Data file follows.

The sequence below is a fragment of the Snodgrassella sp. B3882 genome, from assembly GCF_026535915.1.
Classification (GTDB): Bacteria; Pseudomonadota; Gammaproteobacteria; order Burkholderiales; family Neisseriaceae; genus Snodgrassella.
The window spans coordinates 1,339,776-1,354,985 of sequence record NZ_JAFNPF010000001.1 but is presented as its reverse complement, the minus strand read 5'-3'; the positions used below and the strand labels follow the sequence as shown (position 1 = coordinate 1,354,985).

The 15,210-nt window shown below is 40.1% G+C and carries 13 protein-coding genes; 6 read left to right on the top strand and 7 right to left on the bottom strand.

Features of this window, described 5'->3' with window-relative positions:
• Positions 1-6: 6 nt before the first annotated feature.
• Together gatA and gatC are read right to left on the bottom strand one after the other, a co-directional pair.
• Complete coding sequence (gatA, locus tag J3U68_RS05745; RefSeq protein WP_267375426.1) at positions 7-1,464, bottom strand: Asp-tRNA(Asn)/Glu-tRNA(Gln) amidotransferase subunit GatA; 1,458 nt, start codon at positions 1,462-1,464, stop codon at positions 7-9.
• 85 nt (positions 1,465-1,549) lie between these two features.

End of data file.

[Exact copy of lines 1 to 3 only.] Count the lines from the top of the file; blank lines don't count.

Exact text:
The sequence below is a fragment of the Snodgrassella sp. B3882 genome, from assembly GCF_026535915.1.
Classification (GTDB): Bacteria; Pseudomonadota; Gammaproteobacteria; order Burkholderiales; family Neisseriaceae; genus Snodgrassella.
The window spans coordinates 1,339,776-1,354,985 of sequence record NZ_JAFNPF010000001.1 but is presented as its reverse complement, the minus strand read 5'-3'; the positions used below and the strand labels follow the sequence as shown (position 1 = coordinate 1,354,985).